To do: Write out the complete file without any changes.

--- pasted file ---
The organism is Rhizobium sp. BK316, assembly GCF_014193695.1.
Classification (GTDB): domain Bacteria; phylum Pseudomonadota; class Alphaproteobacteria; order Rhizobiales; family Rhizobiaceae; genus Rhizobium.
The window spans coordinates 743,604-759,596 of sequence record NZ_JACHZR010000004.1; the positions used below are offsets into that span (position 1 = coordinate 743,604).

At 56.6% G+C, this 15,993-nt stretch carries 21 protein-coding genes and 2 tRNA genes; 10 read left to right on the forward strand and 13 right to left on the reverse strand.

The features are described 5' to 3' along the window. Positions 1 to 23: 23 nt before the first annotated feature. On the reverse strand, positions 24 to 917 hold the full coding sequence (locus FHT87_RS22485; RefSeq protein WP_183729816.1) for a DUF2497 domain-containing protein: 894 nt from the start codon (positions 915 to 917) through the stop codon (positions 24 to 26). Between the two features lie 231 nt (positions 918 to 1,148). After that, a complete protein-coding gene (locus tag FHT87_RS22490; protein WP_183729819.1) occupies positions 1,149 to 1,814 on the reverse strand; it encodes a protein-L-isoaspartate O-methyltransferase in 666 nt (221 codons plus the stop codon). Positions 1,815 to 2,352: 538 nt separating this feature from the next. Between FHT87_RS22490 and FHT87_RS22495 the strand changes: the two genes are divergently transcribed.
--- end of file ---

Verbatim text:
The organism is Rhizobium sp. BK316, assembly GCF_014193695.1.
Classification (GTDB): domain Bacteria; phylum Pseudomonadota; class Alphaproteobacteria; order Rhizobiales; family Rhizobiaceae; genus Rhizobium.
The window spans coordinates 743,604-759,596 of sequence record NZ_JACHZR010000004.1; the positions used below are offsets into that span (position 1 = coordinate 743,604).

At 56.6% G+C, this 15,993-nt stretch carries 21 protein-coding genes and 2 tRNA genes; 10 read left to right on the forward strand and 13 right to left on the reverse strand.

The features are described 5' to 3' along the window. Positions 1 to 23: 23 nt before the first annotated feature. On the reverse strand, positions 24 to 917 hold the full coding sequence (locus FHT87_RS22485; RefSeq protein WP_183729816.1) for a DUF2497 domain-containing protein: 894 nt from the start codon (positions 915 to 917) through the stop codon (positions 24 to 26). Between the two features lie 231 nt (positions 918 to 1,148). After that, a complete protein-coding gene (locus tag FHT87_RS22490; protein WP_183729819.1) occupies positions 1,149 to 1,814 on the reverse strand; it encodes a protein-L-isoaspartate O-methyltransferase in 666 nt (221 codons plus the stop codon). Positions 1,815 to 2,352: 538 nt separating this feature from the next. Between FHT87_RS22490 and FHT87_RS22495 the strand changes: the two genes are divergently transcribed.